Thanks for your lovely comment – you too are a lovely wordsmith. I’m not sure why you are no longer receiving a veg box – but I feel your pain. I luckily have a fantastic grocer supplied by all the local producers, so I get my cavolo nero as often as I like (if you know what I mean).

    I’m intrigued by sugar pumpkins – they sound like something out of cinderella….

    x x x

  5. Melissa says:


    Yes, I’m going to hit Kay up for all kinds of information. She has no idea what she’s in for.


    Interesting about blitzing the whole pumpkin, skin and all. Hmmm?

    Was the cookie exchange okay? I’ve heard people say they’ve gotten sick from them (sick like they’ve been dosed with gluten). I’ve never participated in those things as I don’t do well with dairy either and I’m so picky that I just don’t want to deal with it. It’s always fun to get together with other people who are in the same GF boat though.


    That’s what I love about you and your blogging vocabulary. It’s rather erudite, to say the least. Cavolo nero? That’s a new one. Off to consult with my friend, Mr. Google.

    Cheers all!

  6. Kay says:

    Sure, you can start composting now! If you have a snow-free moment, gather some leaves and small yard debris. They make a good base. It’s best to layer leaves with grass clippings (they feed off each other,) but grass clippings are scarce this time of year. So go with what you’ve got. If you don’t have varmints you can start a compost pile with leaves and add kitchen scraps. I have varmints, so I hold off on the kitchen scraps.

    Can’t wait till I have chickens that will eat all the apple peelings from my cobbler-of-the-week!

    You can also start your composting science fair project in an outdoor trash can with secure lid. You need to add the leaves, stir it up occasionally, sit it in a sunny spot.

    And here’s a good use for that liquid sugar: You can pour some soda over your compost to speed up its decomposition. It had to be good for something, right?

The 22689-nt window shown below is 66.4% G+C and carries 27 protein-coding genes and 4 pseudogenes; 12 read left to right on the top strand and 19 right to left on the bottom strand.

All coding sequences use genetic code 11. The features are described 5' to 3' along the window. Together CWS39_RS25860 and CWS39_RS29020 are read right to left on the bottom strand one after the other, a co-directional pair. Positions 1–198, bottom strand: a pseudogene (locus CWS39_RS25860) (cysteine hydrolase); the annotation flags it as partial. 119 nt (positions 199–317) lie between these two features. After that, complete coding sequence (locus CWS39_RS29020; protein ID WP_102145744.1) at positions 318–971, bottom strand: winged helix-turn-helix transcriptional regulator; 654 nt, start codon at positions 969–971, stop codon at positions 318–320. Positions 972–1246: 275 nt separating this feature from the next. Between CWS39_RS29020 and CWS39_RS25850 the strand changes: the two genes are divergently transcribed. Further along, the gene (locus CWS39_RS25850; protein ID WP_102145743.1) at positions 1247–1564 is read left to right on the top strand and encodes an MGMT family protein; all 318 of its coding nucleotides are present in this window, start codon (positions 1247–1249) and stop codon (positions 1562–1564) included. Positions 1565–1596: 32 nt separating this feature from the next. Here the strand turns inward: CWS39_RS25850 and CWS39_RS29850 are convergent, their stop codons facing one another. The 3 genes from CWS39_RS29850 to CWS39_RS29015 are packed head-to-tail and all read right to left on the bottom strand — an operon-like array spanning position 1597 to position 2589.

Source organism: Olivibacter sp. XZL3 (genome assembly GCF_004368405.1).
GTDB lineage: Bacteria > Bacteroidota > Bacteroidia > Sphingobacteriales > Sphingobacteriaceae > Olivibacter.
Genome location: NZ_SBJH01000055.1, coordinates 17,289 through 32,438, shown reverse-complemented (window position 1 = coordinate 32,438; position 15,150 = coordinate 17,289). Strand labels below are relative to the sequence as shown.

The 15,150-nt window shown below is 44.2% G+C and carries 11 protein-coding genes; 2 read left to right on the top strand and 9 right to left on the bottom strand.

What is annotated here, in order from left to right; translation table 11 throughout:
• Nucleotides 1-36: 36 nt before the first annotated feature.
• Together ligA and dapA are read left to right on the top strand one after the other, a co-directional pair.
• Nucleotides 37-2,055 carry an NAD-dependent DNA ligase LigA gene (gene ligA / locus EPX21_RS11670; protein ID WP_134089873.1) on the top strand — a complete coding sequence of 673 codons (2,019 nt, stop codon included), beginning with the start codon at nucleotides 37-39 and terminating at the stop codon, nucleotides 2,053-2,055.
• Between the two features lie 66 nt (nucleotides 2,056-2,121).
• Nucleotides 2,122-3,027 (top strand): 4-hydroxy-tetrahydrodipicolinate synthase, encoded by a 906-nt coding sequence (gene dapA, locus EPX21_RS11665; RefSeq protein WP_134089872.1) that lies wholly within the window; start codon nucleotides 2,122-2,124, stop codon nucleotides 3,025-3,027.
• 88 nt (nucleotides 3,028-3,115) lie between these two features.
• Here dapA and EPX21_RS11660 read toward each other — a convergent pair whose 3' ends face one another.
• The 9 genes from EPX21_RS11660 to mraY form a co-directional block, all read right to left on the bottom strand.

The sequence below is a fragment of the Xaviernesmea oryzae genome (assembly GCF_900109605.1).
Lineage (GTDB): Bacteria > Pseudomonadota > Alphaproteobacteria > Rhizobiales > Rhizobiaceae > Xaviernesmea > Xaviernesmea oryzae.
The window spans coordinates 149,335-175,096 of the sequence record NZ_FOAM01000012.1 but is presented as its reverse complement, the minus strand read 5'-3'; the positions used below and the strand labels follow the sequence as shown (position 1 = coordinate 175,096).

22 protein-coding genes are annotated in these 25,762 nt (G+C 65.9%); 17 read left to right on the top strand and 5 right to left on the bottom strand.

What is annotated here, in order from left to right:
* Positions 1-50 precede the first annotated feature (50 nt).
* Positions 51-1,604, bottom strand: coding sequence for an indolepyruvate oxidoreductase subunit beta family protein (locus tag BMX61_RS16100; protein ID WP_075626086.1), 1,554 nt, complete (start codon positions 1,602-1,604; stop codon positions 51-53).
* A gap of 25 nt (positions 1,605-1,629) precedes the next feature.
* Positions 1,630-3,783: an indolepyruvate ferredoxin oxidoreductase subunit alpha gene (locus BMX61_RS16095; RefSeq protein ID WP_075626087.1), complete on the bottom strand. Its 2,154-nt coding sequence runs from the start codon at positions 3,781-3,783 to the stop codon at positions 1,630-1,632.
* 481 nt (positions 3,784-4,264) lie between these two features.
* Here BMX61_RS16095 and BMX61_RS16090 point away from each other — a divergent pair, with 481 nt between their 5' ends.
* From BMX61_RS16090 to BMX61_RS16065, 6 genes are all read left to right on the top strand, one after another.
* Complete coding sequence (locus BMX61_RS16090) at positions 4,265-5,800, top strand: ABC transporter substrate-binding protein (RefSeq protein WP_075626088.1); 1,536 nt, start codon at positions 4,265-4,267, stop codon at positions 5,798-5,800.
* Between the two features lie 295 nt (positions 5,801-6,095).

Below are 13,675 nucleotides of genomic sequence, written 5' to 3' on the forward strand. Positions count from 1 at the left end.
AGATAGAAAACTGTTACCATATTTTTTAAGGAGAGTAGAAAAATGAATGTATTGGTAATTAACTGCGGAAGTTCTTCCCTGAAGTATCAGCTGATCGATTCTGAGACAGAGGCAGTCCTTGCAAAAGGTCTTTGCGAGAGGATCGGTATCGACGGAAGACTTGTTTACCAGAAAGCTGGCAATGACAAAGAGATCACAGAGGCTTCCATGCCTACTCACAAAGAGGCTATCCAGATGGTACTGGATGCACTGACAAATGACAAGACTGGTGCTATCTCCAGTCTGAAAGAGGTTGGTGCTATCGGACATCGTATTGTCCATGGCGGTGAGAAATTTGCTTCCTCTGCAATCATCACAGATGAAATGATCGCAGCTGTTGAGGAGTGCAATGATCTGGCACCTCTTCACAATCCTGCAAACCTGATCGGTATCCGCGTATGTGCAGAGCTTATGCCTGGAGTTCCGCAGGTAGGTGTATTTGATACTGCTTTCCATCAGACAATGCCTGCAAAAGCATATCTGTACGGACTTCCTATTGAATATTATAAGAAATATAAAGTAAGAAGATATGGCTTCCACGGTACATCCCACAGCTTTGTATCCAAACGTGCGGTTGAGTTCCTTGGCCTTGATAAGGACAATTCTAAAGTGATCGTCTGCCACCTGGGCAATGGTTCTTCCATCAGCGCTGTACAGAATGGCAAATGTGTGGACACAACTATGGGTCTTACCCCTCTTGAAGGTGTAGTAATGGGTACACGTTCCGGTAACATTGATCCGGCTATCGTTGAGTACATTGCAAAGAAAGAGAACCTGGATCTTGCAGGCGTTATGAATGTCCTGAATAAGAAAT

You can request catalogs from some of my favorite seed companies at these websites:

    To save shipping costs, I usually look for a company that has most of the weird varieties I want and place one big order.

    And find natural and organic garden solutions at They have some great discounts if you order early. I use their Vegetables Alive! natural fertilizer. I’ll try Root Crops Alive! on my potato patch next year.

    You can also start saving containers for seed-starting. Yogurt cups are a good size. Egg cartons work, too.

    Since you’re new to farming, you may want to buy your plants and seeds locally. That saves some mess and trouble. I really like to try oddball varieties. So I search the catalogs and start mine from seed. I discovered Sungold orange cherry tomatoes about 15 years ago. None of the greenhouses had plants available at the time. They are my favorite cherry tomato – ever!

  7. Melissa says:

    This could be a gardening post! Actually, it is. You should put this information on your blog next spring. Thank you, thank you, thank you! It’s minus thirteen right now (yes, that’s 13 below zero) and there’s about 6 to 8 inches of snow on the ground, but you’ve got me excited about next year’s growing season. I’ll start with figuring out composting. Interesting about the soda. It’s not only good for cleaning toilets and car batteries, but for helping things decompost! Great tip. And wow, what a great list of resources. I’m saving my containers.

    Thanks again, Kay. Hopefully I can return the favor some way.

  8. Liz says:

    This entire post, and the replies on the post made me completely crack up!

    Melissa, I hope your mourning has turned into yearning for your new garden.

    Kay — you’re awesome! Great tips!

  9. Melissa says:

    Lizzie, Thanks for the comments. You have to look at things from a humorous perspective, otherwise you’ll drive yourself nuts (maybe I’ve already done that). And YES, KAY is awesome. Check out her blog. Good, good gardening and food tips. Plus, she’s just got a good thing going! A good and spirited attitude. I like that.